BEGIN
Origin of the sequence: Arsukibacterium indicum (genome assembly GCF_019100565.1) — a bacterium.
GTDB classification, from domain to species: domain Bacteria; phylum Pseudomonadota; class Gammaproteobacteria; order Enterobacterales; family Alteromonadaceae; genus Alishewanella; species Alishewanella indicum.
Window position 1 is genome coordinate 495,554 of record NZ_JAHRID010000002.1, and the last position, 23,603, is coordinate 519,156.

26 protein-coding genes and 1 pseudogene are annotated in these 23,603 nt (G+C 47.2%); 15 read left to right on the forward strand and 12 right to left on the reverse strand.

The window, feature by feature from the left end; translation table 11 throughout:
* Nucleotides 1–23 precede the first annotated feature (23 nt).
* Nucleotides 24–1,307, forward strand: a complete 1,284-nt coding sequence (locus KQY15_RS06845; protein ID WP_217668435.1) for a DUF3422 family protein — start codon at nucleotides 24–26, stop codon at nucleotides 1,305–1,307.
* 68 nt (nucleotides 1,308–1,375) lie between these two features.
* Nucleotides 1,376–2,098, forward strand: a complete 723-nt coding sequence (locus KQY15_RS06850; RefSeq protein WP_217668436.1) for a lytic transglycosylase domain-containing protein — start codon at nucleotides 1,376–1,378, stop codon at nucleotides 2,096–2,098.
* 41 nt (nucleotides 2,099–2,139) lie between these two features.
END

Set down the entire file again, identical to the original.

Origin of the sequence: Arsukibacterium indicum (genome assembly GCF_019100565.1) — a bacterium.
GTDB classification, from domain to species: domain Bacteria; phylum Pseudomonadota; class Gammaproteobacteria; order Enterobacterales; family Alteromonadaceae; genus Alishewanella; species Alishewanella indicum.
Window position 1 is genome coordinate 495,554 of record NZ_JAHRID010000002.1, and the last position, 23,603, is coordinate 519,156.

26 protein-coding genes and 1 pseudogene are annotated in these 23,603 nt (G+C 47.2%); 15 read left to right on the forward strand and 12 right to left on the reverse strand.

The window, feature by feature from the left end; translation table 11 throughout:
* Nucleotides 1–23 precede the first annotated feature (23 nt).
* Nucleotides 24–1,307, forward strand: a complete 1,284-nt coding sequence (locus KQY15_RS06845; protein ID WP_217668435.1) for a DUF3422 family protein — start codon at nucleotides 24–26, stop codon at nucleotides 1,305–1,307.
* 68 nt (nucleotides 1,308–1,375) lie between these two features.
* Nucleotides 1,376–2,098, forward strand: a complete 723-nt coding sequence (locus KQY15_RS06850; RefSeq protein WP_217668436.1) for a lytic transglycosylase domain-containing protein — start codon at nucleotides 1,376–1,378, stop codon at nucleotides 2,096–2,098.
* 41 nt (nucleotides 2,099–2,139) lie between these two features.